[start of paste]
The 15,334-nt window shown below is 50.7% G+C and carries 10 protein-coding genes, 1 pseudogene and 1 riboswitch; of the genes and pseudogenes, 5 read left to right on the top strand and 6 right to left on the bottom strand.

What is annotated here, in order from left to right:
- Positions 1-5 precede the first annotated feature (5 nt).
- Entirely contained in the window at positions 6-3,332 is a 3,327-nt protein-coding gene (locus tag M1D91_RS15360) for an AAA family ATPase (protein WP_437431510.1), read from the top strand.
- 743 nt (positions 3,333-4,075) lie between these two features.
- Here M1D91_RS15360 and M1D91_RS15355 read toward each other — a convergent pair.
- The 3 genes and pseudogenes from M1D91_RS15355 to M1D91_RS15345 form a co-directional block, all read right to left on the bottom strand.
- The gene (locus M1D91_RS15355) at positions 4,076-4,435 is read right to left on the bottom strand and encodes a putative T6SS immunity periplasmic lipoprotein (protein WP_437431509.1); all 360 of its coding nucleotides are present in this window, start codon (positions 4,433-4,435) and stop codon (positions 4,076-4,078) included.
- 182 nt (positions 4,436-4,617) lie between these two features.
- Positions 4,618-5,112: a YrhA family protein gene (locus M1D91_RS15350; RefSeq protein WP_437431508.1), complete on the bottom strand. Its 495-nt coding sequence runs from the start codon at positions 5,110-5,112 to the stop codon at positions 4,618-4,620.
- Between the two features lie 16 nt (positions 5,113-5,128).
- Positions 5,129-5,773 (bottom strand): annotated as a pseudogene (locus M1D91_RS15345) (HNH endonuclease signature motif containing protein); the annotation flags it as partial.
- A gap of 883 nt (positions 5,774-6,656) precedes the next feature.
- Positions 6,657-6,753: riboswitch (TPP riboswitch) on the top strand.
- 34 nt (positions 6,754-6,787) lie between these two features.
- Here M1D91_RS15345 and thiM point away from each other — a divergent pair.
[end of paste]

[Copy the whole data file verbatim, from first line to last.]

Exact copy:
The 15,334-nt window shown below is 50.7% G+C and carries 10 protein-coding genes, 1 pseudogene and 1 riboswitch; of the genes and pseudogenes, 5 read left to right on the top strand and 6 right to left on the bottom strand.

What is annotated here, in order from left to right:
- Positions 1-5 precede the first annotated feature (5 nt).
- Entirely contained in the window at positions 6-3,332 is a 3,327-nt protein-coding gene (locus tag M1D91_RS15360) for an AAA family ATPase (protein WP_437431510.1), read from the top strand.
- 743 nt (positions 3,333-4,075) lie between these two features.
- Here M1D91_RS15360 and M1D91_RS15355 read toward each other — a convergent pair.
- The 3 genes and pseudogenes from M1D91_RS15355 to M1D91_RS15345 form a co-directional block, all read right to left on the bottom strand.
- The gene (locus M1D91_RS15355) at positions 4,076-4,435 is read right to left on the bottom strand and encodes a putative T6SS immunity periplasmic lipoprotein (protein WP_437431509.1); all 360 of its coding nucleotides are present in this window, start codon (positions 4,433-4,435) and stop codon (positions 4,076-4,078) included.
- 182 nt (positions 4,436-4,617) lie between these two features.
- Positions 4,618-5,112: a YrhA family protein gene (locus M1D91_RS15350; RefSeq protein WP_437431508.1), complete on the bottom strand. Its 495-nt coding sequence runs from the start codon at positions 5,110-5,112 to the stop codon at positions 4,618-4,620.
- Between the two features lie 16 nt (positions 5,113-5,128).
- Positions 5,129-5,773 (bottom strand): annotated as a pseudogene (locus M1D91_RS15345) (HNH endonuclease signature motif containing protein); the annotation flags it as partial.
- A gap of 883 nt (positions 5,774-6,656) precedes the next feature.
- Positions 6,657-6,753: riboswitch (TPP riboswitch) on the top strand.
- 34 nt (positions 6,754-6,787) lie between these two features.
- Here M1D91_RS15345 and thiM point away from each other — a divergent pair.